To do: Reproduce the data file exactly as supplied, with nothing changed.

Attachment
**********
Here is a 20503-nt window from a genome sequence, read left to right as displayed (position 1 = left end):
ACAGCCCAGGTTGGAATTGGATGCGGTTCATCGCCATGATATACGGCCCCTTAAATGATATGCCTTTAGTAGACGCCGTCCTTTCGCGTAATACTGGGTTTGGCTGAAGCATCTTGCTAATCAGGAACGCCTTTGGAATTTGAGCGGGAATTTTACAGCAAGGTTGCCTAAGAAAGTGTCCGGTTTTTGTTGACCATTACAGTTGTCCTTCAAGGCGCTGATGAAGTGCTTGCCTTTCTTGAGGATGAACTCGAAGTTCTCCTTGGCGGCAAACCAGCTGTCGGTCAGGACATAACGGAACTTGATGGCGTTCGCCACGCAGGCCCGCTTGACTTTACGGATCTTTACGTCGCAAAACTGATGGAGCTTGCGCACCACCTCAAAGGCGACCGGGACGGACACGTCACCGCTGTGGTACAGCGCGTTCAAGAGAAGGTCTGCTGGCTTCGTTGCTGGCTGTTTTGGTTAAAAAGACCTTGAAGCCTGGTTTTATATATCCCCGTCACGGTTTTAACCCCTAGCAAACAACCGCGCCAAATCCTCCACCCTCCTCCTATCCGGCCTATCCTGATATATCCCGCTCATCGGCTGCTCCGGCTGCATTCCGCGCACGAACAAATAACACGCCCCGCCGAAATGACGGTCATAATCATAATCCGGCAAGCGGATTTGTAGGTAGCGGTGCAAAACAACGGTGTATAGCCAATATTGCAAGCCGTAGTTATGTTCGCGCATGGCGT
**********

Here is a 20503-nt window from a genome sequence, read left to right as displayed (position 1 = left end):
ACAGCCCAGGTTGGAATTGGATGCGGTTCATCGCCATGATATACGGCCCCTTAAATGATATGCCTTTAGTAGACGCCGTCCTTTCGCGTAATACTGGGTTTGGCTGAAGCATCTTGCTAATCAGGAACGCCTTTGGAATTTGAGCGGGAATTTTACAGCAAGGTTGCCTAAGAAAGTGTCCGGTTTTTGTTGACCATTACAGTTGTCCTTCAAGGCGCTGATGAAGTGCTTGCCTTTCTTGAGGATGAACTCGAAGTTCTCCTTGGCGGCAAACCAGCTGTCGGTCAGGACATAACGGAACTTGATGGCGTTCGCCACGCAGGCCCGCTTGACTTTACGGATCTTTACGTCGCAAAACTGATGGAGCTTGCGCACCACCTCAAAGGCGACCGGGACGGACACGTCACCGCTGTGGTACAGCGCGTTCAAGAGAAGGTCTGCTGGCTTCGTTGCTGGCTGTTTTGGTTAAAAAGACCTTGAAGCCTGGTTTTATATATCCCCGTCACGGTTTTAACCCCTAGCAAACAACCGCGCCAAATCCTCCACCCTCCTCCTATCCGGCCTATCCTGATATATCCCGCTCATCGGCTGCTCCGGCTGCATTCCGCGCACGAACAAATAACACGCCCCGCCGAAATGACGGTCATAATCATAATCCGGCAAGCGGATTTGTAGGTAGCGGTGCAAAACAACGGTGTATAGCCAATATTGCAAGCCGTAGTTATGTTCGCGCATGGCGT